Ten years ago, college student Quincy Carpenter went on vacation with five friends and came back alone, the only survivor of a horror movie–scale massacre. In an instant, she became a member of a club no one wants to belong to—a group of similar survivors known in the press as the Final Girls. Lisa, who lost nine sorority sisters to a college dropout’s knife; Sam, who went up against the Sack Man during her shift at the Nightlight Inn; and now Quincy, who ran bleeding through the woods to escape Pine Cottage and the man she refers to only as Him. The three girls are all attempting to put their nightmares behind them, and, with that, one another. Despite the media’s attempts, they never meet.
Now, Quincy is doing well—maybe even great, thanks to her Xanax prescription. She has a caring almost-fiancé, Jeff; a popular baking blog; a beautiful apartment; and a therapeutic presence in Coop, the police officer who saved her life all those years ago. Her memory won’t even allow her to recall the events of that night; the past is in the past.
That is, until Lisa, the first Final Girl, is found dead in her bathtub, wrists slit, and Sam, the second, appears on Quincy’s doorstep. Blowing through Quincy’s life like a whirlwind, Sam seems intent on making Quincy relive the past, with increasingly dire consequences, all of which makes Quincy question why Sam is really seeking her out. And when new details about Lisa’s death come to light, Quincy’s life becomes a race against time as she tries to unravel Sam’s truths from her lies, evade the police and hungry reporters, and, most crucially, remember what really happened at Pine Cottage, before what was started ten years ago is finished.
Final Girls by Riley Segar
Published by Dutton on July 11th 2017
Anyone who knows me has been, more than a dozen times, dragged into horror movie marathons; except for the Mister who vehemently refuses to indulge my fascination with gore.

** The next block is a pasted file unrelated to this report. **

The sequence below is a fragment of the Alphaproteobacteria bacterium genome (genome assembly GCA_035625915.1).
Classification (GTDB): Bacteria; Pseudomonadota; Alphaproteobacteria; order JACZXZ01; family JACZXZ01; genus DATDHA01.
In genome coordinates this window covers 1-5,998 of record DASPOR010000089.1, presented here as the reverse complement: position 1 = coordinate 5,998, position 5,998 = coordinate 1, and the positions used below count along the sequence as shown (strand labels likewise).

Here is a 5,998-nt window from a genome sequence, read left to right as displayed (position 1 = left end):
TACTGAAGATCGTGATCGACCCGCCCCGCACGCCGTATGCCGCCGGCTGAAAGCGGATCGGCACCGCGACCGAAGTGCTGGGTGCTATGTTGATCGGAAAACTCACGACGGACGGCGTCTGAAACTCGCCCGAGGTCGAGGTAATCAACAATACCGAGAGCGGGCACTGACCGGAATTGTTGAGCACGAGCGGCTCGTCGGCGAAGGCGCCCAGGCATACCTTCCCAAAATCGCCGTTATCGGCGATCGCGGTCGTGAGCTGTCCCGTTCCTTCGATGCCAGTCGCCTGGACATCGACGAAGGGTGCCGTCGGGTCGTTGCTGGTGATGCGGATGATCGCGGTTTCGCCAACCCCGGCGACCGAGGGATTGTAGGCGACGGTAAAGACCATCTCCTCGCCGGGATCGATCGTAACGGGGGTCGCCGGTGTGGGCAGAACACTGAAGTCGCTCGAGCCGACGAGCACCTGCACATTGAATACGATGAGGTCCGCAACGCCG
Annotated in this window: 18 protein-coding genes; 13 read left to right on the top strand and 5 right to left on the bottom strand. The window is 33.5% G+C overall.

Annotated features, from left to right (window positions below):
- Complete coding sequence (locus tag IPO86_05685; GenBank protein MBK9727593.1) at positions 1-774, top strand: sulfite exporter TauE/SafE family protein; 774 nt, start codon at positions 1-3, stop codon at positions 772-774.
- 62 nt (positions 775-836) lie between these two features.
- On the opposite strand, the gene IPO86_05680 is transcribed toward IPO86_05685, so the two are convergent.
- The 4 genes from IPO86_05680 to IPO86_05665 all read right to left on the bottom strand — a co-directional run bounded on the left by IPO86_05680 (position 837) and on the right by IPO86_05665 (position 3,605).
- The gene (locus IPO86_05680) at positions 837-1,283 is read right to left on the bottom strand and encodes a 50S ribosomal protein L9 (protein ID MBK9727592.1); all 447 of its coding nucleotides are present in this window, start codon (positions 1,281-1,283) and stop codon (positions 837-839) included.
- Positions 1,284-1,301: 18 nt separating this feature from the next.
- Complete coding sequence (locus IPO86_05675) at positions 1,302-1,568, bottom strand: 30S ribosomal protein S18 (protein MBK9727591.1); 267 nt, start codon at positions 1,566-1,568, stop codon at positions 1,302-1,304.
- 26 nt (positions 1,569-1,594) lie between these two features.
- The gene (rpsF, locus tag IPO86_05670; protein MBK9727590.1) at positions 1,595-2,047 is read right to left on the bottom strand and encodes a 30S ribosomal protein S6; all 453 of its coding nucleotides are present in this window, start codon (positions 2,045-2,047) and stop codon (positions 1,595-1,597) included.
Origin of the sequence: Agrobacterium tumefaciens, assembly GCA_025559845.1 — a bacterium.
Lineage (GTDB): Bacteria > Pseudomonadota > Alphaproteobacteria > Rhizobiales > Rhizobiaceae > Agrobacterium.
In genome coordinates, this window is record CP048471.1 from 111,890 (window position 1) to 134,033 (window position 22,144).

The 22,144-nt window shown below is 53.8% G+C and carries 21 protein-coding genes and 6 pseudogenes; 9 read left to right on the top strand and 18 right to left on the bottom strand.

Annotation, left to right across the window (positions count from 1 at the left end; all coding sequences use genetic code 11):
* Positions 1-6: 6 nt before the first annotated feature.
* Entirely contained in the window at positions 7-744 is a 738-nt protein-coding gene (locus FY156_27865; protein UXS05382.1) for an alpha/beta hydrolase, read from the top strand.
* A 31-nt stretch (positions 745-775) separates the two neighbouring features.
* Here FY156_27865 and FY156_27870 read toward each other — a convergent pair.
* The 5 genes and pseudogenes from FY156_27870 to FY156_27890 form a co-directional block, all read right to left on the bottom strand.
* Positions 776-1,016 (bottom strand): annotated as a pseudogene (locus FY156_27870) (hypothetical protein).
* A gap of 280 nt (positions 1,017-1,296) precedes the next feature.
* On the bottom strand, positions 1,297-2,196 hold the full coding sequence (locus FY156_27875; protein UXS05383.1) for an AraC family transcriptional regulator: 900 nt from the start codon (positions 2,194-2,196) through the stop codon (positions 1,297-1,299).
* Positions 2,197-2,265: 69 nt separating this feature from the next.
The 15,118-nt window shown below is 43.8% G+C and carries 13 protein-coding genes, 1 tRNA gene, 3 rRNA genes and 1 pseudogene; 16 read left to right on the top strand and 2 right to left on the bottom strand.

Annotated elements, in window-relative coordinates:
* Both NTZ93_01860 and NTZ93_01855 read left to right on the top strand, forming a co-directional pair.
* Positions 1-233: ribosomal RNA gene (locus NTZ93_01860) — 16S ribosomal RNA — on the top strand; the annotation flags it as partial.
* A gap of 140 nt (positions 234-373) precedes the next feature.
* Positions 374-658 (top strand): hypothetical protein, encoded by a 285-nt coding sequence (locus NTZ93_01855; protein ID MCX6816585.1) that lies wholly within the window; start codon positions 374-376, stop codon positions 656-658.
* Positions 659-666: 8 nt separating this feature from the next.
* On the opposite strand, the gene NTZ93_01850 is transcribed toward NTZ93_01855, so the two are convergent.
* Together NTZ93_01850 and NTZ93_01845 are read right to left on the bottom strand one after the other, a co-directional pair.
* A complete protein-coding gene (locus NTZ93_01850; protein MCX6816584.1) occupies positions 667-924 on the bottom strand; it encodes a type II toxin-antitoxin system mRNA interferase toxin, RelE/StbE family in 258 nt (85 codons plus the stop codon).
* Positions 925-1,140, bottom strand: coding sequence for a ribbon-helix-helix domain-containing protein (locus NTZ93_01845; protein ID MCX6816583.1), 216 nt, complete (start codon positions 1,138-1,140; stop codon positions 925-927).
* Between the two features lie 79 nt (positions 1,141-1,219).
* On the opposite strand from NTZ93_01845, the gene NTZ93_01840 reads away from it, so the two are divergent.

I’ve loved the trope of “Final Girl” in slasher movies, although I didn’t know then that that was what they were called. I rooted for the last survivor to come out twisted; from the sweet, shy girl we’re introduced to, our Final Girl leaves the game bloody and worse than the monster that had killed her friends. So when I received an ecopy of Final Girls, like any true horror/thriller fan, I waited for the perfect rainy day to delve into that lovely sensation of goosebumps and chills only a truly intense scare can give you.
For the most part of the novel we follow Sam and Quincy’s relationship, both of whom are the “Final Girls” of massacres. Nearly three-fourth of the novel focuses on this. In one corner we have Quincy, the baking blogger with a swanky apartment and a boyfriend who adores her, and in other is the contrasting Sam with her dark clothes and reckless nature whose very nature is the adrenaline rush that creates a crack in Quincy’s perfect life. It’s like Sam is a shadow of what had happened to Quincy at Pine Cottage.
I enjoyed reading Quincy’s deconstruction, and her lapses of rage. Sam was quite the cunning character and I thoroughly enjoyed her! There was so much conflict and complexity to Sam; one the surface, one sees her as this messed up, crazy woman with no moral compass, but by the end of the book, I’m left wanting more of her.
The timeline of the novel switches between the events of Pine Cottage, and Quincy’s current life. I know the flashbacks to Pine Cottage was to put its readers in more anticipation, but I found it dreadfully boring. Like, why isn’t anyone getting killed yet?
Then towards the end everything picked up but not in a way I expected. Or liked. To be honest, it was the ending that ruined the book for me. The reveal felt like a last minute thought; thrown in and hastily mixed. Nope, nope, nope; this reader wasn’t impressed at all. Not even the motive felt viable enough for what was done. And Quincy, well, her character development was zilch. It was quite disappointing, really, since I had had high expectations for this book.
I want to thank NetGalley, and Dutton Publishing for providing me with an e-copy of this book.
All opinions are of my own.
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